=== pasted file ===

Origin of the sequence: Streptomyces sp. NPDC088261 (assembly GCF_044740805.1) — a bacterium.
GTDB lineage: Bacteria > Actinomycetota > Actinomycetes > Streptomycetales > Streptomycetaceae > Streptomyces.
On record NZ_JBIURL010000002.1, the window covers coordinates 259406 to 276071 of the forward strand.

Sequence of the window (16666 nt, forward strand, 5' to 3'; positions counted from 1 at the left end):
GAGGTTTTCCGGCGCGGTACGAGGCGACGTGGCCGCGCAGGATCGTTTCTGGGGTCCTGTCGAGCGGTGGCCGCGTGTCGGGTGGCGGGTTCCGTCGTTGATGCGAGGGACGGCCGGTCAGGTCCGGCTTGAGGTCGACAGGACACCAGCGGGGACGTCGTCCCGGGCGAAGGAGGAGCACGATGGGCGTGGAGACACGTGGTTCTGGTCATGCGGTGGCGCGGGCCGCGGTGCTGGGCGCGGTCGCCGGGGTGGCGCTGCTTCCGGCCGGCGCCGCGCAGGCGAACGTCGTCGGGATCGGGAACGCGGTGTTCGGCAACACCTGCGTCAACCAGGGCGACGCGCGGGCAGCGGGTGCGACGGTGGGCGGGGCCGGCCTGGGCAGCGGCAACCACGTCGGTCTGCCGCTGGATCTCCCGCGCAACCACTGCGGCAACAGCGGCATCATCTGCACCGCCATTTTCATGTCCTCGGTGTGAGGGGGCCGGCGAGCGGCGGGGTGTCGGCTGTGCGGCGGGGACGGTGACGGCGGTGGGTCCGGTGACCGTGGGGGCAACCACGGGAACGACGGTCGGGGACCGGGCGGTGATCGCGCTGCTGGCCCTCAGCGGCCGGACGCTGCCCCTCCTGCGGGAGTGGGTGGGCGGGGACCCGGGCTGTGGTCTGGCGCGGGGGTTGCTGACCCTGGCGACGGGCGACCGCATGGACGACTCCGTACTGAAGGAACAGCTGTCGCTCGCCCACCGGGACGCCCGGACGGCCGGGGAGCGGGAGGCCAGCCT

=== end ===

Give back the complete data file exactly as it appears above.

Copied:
Origin of the sequence: Streptomyces sp. NPDC088261 (assembly GCF_044740805.1) — a bacterium.
GTDB lineage: Bacteria > Actinomycetota > Actinomycetes > Streptomycetales > Streptomycetaceae > Streptomyces.
On record NZ_JBIURL010000002.1, the window covers coordinates 259406 to 276071 of the forward strand.

Sequence of the window (16666 nt, forward strand, 5' to 3'; positions counted from 1 at the left end):
GAGGTTTTCCGGCGCGGTACGAGGCGACGTGGCCGCGCAGGATCGTTTCTGGGGTCCTGTCGAGCGGTGGCCGCGTGTCGGGTGGCGGGTTCCGTCGTTGATGCGAGGGACGGCCGGTCAGGTCCGGCTTGAGGTCGACAGGACACCAGCGGGGACGTCGTCCCGGGCGAAGGAGGAGCACGATGGGCGTGGAGACACGTGGTTCTGGTCATGCGGTGGCGCGGGCCGCGGTGCTGGGCGCGGTCGCCGGGGTGGCGCTGCTTCCGGCCGGCGCCGCGCAGGCGAACGTCGTCGGGATCGGGAACGCGGTGTTCGGCAACACCTGCGTCAACCAGGGCGACGCGCGGGCAGCGGGTGCGACGGTGGGCGGGGCCGGCCTGGGCAGCGGCAACCACGTCGGTCTGCCGCTGGATCTCCCGCGCAACCACTGCGGCAACAGCGGCATCATCTGCACCGCCATTTTCATGTCCTCGGTGTGAGGGGGCCGGCGAGCGGCGGGGTGTCGGCTGTGCGGCGGGGACGGTGACGGCGGTGGGTCCGGTGACCGTGGGGGCAACCACGGGAACGACGGTCGGGGACCGGGCGGTGATCGCGCTGCTGGCCCTCAGCGGCCGGACGCTGCCCCTCCTGCGGGAGTGGGTGGGCGGGGACCCGGGCTGTGGTCTGGCGCGGGGGTTGCTGACCCTGGCGACGGGCGACCGCATGGACGACTCCGTACTGAAGGAACAGCTGTCGCTCGCCCACCGGGACGCCCGGACGGCCGGGGAGCGGGAGGCCAGCCT